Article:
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Park Avenue Boating Beach Breakwater/Barge Project

Project Background

High lake levels accompanied by intense storms over the past few years caused damage to the breakwater wall/barge and concrete ramp at Park Avenue Boating Beach. These extreme weather conditions have affected communities all along the Illinois Lake Michigan shoreline.  

In June 2018, the Park District engaged with SmithGroup JJR to explore a variety of solutions, including repair of the existing barge breakwater, removal and replacement of the barge breakwater, and removal of the barge breakwater and replacement with an alternate breakwater structure. 

In 2019, the Park District formed a Park Avenue Working Group comprised of Park District Staff and Board, Highland Park City Staff and Council, North Shore Yacht Club Members, and resident boaters. The Park Avenue Working Group worked with our coastal engineer to seek fiscally responsible site improvements that provide long term access to boating activities at Park Avenue Boating Facility. The Park Avenue Working Group’s objectives were to:

The future of boating at Park Avenue and the Park District’s ability to provide programs and services safely amidst Lake Michigan water levels and weather-related conditions are contingent upon:

For more information on the project, e-mail Jeff Smith, Director of Planning and Projects at jsmith@pdhp.org.

 


Project Updates

9/28/21
The Park Board approved Phase 3: Final Engineering and Permitting for Option 3 Cellular Sheet Pile. Option 3 will provide pedestrian access with an approximately 12 foot-wide ADA accessible walking surface as well as a two lane boat ramp with two 6.5 foot ADA accessible floating docks. The anticipated timeline for the project is:

9/9/21
SmithGroup presented its Phase 2 findings, including an updated opinion of probable construction cost, to the Lakefront Committee. SmithGroup reported that current cost estimates were:

 
Option 3 Cellular Sheet Pile

Option 4 Rubble Fill
(Barge Not Removed)
Option 7 Rubble Breakwater with Pre-Cast Walkway
40' wide ramp w/ 2 floating docks
Publicly accessible walkway
32' wide ramp w/ 1 floating dock
No public walkway access
40' wide ramp w/ 2 floating docks
Publicly accessible walkway
Mobilization & Site Preparation
$110,000
$110,000
$110,000
Demolition & Removal
$530,000
$150,000
$530,000
Boat Ramp Construction
$100,000
$270,000
$470,000
Breakwater Construction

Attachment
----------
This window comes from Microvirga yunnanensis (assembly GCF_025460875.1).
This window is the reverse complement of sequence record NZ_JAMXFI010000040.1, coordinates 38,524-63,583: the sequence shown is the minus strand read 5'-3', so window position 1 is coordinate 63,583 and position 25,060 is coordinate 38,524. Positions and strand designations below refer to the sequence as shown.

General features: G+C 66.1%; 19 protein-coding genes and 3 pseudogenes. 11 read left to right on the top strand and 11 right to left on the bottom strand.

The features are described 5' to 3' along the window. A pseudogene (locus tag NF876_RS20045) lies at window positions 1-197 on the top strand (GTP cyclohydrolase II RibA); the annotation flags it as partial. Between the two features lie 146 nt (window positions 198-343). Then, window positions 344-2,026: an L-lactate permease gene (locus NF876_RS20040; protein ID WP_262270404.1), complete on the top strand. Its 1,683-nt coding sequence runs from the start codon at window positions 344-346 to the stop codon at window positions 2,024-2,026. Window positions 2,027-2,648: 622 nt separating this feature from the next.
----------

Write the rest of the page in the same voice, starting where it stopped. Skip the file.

$1,350,000
$320,000
$970,000
Ancillary Items & Furniture
$230,000
$90,000
$200,000
Project Total (w/o contingency)
$2,320,000
$940,000
$2,280,000
Contingency @ 25%
$580,000
$235,000
$570,000
Project Total (w/ contingency)
$2,900,000
$1,175,000
$2,850,000

8/26/21
At their meetings this week, the Highland Park City Council and Park District Board of Commissioners approved an Intergovernmental Agreement (IGA) for the City-owned property commonly known as Park Avenue Boating Facility.   Under the conditions of the IGA, the Park District will have the right to use the property for public recreation purposes for a term of 50 years, including but not limited to fishing, power boating, sailing, kayaking, paddle boarding, use of the Yacht Club building, camp programming, and other comparable activities.  No rent or fee will be paid to the City by the Park District for the term of the agreement.  The agreement allows the Park District to make any necessary repairs or improvements to the boating facility so long as they do not impact the operation and maintenance of the water plant or present any threat to the safety and security of the water plant. 

6/22/21
At the Regular Board Meeting, the Park Board approved Phase 2: Preliminary Engineering.

6/8/21
At the Workshop Meeting, the Park Board approved Phase 1: Data Collection.

6/3/21
The Lakefront Board Committee provided consensus for staff to request a proposal from SmithGroup to develop engineering and construction documents for Option 7 Rubble Breakwater with Pre-Cast Walkway.

3/3/20
Last week, Park District staff met with representatives from the Federal Emergency Management Agency (FEMA) and the Illinois Emergency Management Agency (IEMA).   Both agencies were accessing damage to the south parking lot from the January 10 and 11 storm for possible federal funding to help with the repair of the lot.  

1/29/20
SmithGroup presented additional options for the repair or replacement of the barge/breakwater including a Trapbag Cofferdam with Walkway and an H Pile adaptive wall.  After extensive discussion, the Working Group recommended that the only options considered going forward should include removal of the current barge, and replacement with a new structure.  The Park Avenue Working Group identified two of the options as viable including:  Option #3 Cellular Sheet pile and Option #7 Rubble Breakwater with Pre-Cast Walkway.  Park District staff will discuss the two options to refine costs and begin working on funding models to be shared with the Park District Finance Committee.  The Working Group will reconvene in March. 

1/14/20
SmithGroup presented an overview on lake levels and the effects to the beach if the barge were completely removed.  In addition, the following barge repair/replacement options were presented to the Park Avenue Working Group:

  1. Barge Repair Encapsulation: The barge would be cut down and encapsulated with sheet pile. However, the length of the barge cannot be extended nor is there a pedestrian walking surface. 65-70 year lifespan.
  2. Barge Replacement In-Kind: The barge would be removed and replaced in-kind. This option includes a pedestrian walking surface, however,  the length of the barge cannot be extended. 28-34 year lifespan.